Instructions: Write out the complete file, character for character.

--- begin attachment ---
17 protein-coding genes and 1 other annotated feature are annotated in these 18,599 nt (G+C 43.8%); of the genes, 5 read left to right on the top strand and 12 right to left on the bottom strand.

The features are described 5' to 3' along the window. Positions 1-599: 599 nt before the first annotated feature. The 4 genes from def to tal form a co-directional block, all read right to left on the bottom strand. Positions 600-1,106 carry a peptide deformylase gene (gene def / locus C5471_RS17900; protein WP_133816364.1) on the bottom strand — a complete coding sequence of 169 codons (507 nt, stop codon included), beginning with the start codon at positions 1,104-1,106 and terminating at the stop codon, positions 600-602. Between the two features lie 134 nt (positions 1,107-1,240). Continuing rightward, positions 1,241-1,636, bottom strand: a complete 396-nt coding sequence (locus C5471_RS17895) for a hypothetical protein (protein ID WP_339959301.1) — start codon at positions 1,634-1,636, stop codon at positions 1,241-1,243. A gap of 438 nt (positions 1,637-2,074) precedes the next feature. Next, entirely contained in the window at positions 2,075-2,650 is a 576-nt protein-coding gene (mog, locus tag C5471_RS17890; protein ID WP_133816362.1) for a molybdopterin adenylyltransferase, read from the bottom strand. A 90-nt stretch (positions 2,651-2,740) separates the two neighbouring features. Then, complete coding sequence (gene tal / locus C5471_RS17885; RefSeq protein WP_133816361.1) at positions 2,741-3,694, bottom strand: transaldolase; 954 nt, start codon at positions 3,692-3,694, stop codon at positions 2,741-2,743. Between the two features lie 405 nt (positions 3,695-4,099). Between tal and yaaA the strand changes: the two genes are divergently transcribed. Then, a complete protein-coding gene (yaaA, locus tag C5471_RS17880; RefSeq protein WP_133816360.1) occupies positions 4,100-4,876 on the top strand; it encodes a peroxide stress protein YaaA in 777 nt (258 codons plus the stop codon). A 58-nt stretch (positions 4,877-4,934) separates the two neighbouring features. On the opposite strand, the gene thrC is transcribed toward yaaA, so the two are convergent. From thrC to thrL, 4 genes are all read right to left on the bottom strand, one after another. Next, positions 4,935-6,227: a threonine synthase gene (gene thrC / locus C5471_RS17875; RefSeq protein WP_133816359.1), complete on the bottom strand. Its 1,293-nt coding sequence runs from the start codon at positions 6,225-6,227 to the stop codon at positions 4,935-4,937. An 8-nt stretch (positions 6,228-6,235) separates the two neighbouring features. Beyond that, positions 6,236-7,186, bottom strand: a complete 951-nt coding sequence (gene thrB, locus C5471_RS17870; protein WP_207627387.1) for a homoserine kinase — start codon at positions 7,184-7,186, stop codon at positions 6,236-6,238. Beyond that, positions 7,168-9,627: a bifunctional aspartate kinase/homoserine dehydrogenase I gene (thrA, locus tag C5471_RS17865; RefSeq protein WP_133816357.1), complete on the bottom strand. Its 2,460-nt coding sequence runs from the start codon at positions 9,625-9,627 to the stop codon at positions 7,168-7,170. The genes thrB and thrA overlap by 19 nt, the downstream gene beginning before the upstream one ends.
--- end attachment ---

17 protein-coding genes and 1 other annotated feature are annotated in these 18,599 nt (G+C 43.8%); of the genes, 5 read left to right on the top strand and 12 right to left on the bottom strand.

The features are described 5' to 3' along the window. Positions 1-599: 599 nt before the first annotated feature. The 4 genes from def to tal form a co-directional block, all read right to left on the bottom strand. Positions 600-1,106 carry a peptide deformylase gene (gene def / locus C5471_RS17900; protein WP_133816364.1) on the bottom strand — a complete coding sequence of 169 codons (507 nt, stop codon included), beginning with the start codon at positions 1,104-1,106 and terminating at the stop codon, positions 600-602. Between the two features lie 134 nt (positions 1,107-1,240). Continuing rightward, positions 1,241-1,636, bottom strand: a complete 396-nt coding sequence (locus C5471_RS17895) for a hypothetical protein (protein ID WP_339959301.1) — start codon at positions 1,634-1,636, stop codon at positions 1,241-1,243. A gap of 438 nt (positions 1,637-2,074) precedes the next feature. Next, entirely contained in the window at positions 2,075-2,650 is a 576-nt protein-coding gene (mog, locus tag C5471_RS17890; protein ID WP_133816362.1) for a molybdopterin adenylyltransferase, read from the bottom strand. A 90-nt stretch (positions 2,651-2,740) separates the two neighbouring features. Then, complete coding sequence (gene tal / locus C5471_RS17885; RefSeq protein WP_133816361.1) at positions 2,741-3,694, bottom strand: transaldolase; 954 nt, start codon at positions 3,692-3,694, stop codon at positions 2,741-2,743. Between the two features lie 405 nt (positions 3,695-4,099). Between tal and yaaA the strand changes: the two genes are divergently transcribed. Then, a complete protein-coding gene (yaaA, locus tag C5471_RS17880; RefSeq protein WP_133816360.1) occupies positions 4,100-4,876 on the top strand; it encodes a peroxide stress protein YaaA in 777 nt (258 codons plus the stop codon). A 58-nt stretch (positions 4,877-4,934) separates the two neighbouring features. On the opposite strand, the gene thrC is transcribed toward yaaA, so the two are convergent. From thrC to thrL, 4 genes are all read right to left on the bottom strand, one after another. Next, positions 4,935-6,227: a threonine synthase gene (gene thrC / locus C5471_RS17875; RefSeq protein WP_133816359.1), complete on the bottom strand. Its 1,293-nt coding sequence runs from the start codon at positions 6,225-6,227 to the stop codon at positions 4,935-4,937. An 8-nt stretch (positions 6,228-6,235) separates the two neighbouring features. Beyond that, positions 6,236-7,186, bottom strand: a complete 951-nt coding sequence (gene thrB, locus C5471_RS17870; protein WP_207627387.1) for a homoserine kinase — start codon at positions 7,184-7,186, stop codon at positions 6,236-6,238. Beyond that, positions 7,168-9,627: a bifunctional aspartate kinase/homoserine dehydrogenase I gene (thrA, locus tag C5471_RS17865; RefSeq protein WP_133816357.1), complete on the bottom strand. Its 2,460-nt coding sequence runs from the start codon at positions 9,625-9,627 to the stop codon at positions 7,168-7,170. The genes thrB and thrA overlap by 19 nt, the downstream gene beginning before the upstream one ends.